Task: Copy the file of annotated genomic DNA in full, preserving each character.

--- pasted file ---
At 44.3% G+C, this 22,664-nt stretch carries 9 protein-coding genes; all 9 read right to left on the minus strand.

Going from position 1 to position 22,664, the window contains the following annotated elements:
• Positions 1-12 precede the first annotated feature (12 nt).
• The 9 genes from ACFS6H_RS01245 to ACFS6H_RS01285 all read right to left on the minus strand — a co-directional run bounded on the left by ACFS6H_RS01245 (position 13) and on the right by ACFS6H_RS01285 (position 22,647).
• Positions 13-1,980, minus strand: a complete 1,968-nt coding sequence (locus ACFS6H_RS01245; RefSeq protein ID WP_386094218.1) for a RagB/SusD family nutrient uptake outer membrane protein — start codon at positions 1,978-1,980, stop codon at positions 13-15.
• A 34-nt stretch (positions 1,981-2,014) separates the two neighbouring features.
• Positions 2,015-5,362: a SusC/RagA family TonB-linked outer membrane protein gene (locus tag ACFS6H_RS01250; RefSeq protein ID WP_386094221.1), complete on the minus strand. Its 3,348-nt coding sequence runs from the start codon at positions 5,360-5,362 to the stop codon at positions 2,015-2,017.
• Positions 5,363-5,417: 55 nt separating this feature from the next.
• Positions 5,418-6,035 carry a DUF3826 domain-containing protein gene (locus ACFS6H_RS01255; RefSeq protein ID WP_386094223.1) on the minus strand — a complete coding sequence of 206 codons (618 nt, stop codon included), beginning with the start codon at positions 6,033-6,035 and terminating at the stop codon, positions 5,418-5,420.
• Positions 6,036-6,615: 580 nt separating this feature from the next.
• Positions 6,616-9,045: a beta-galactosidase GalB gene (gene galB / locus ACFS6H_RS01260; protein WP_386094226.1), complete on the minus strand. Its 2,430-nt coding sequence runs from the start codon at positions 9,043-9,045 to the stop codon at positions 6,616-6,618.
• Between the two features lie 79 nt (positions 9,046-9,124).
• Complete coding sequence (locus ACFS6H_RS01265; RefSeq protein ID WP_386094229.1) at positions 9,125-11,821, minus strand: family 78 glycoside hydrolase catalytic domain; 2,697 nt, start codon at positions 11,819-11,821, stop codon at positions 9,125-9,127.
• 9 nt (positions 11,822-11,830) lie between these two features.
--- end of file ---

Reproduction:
At 44.3% G+C, this 22,664-nt stretch carries 9 protein-coding genes; all 9 read right to left on the minus strand.

Going from position 1 to position 22,664, the window contains the following annotated elements:
• Positions 1-12 precede the first annotated feature (12 nt).
• The 9 genes from ACFS6H_RS01245 to ACFS6H_RS01285 all read right to left on the minus strand — a co-directional run bounded on the left by ACFS6H_RS01245 (position 13) and on the right by ACFS6H_RS01285 (position 22,647).
• Positions 13-1,980, minus strand: a complete 1,968-nt coding sequence (locus ACFS6H_RS01245; RefSeq protein ID WP_386094218.1) for a RagB/SusD family nutrient uptake outer membrane protein — start codon at positions 1,978-1,980, stop codon at positions 13-15.
• A 34-nt stretch (positions 1,981-2,014) separates the two neighbouring features.
• Positions 2,015-5,362: a SusC/RagA family TonB-linked outer membrane protein gene (locus tag ACFS6H_RS01250; RefSeq protein ID WP_386094221.1), complete on the minus strand. Its 3,348-nt coding sequence runs from the start codon at positions 5,360-5,362 to the stop codon at positions 2,015-2,017.
• Positions 5,363-5,417: 55 nt separating this feature from the next.
• Positions 5,418-6,035 carry a DUF3826 domain-containing protein gene (locus ACFS6H_RS01255; RefSeq protein ID WP_386094223.1) on the minus strand — a complete coding sequence of 206 codons (618 nt, stop codon included), beginning with the start codon at positions 6,033-6,035 and terminating at the stop codon, positions 5,418-5,420.
• Positions 6,036-6,615: 580 nt separating this feature from the next.
• Positions 6,616-9,045: a beta-galactosidase GalB gene (gene galB / locus ACFS6H_RS01260; protein WP_386094226.1), complete on the minus strand. Its 2,430-nt coding sequence runs from the start codon at positions 9,043-9,045 to the stop codon at positions 6,616-6,618.
• Between the two features lie 79 nt (positions 9,046-9,124).
• Complete coding sequence (locus ACFS6H_RS01265; RefSeq protein ID WP_386094229.1) at positions 9,125-11,821, minus strand: family 78 glycoside hydrolase catalytic domain; 2,697 nt, start codon at positions 11,819-11,821, stop codon at positions 9,125-9,127.
• 9 nt (positions 11,822-11,830) lie between these two features.